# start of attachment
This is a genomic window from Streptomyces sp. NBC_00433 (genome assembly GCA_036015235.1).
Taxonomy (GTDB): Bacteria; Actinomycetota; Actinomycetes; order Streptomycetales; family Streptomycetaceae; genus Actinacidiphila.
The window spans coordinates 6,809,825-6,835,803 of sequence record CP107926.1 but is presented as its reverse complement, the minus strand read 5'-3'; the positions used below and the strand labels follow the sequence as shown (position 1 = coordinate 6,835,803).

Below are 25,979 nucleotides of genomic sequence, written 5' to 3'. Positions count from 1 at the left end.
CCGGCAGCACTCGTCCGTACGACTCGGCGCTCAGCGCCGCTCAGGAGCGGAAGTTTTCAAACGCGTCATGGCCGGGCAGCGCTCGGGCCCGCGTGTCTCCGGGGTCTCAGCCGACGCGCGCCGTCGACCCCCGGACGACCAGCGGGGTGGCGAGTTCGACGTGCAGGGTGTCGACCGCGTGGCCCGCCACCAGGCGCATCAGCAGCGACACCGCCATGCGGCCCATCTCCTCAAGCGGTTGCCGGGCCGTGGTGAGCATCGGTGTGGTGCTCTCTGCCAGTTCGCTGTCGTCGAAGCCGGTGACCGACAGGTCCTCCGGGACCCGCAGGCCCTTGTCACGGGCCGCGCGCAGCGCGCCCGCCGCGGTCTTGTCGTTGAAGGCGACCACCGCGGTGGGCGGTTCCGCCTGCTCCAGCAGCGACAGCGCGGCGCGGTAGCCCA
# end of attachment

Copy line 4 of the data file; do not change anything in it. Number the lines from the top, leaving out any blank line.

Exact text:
Below are 25,979 nucleotides of genomic sequence, written 5' to 3'. Positions count from 1 at the left end.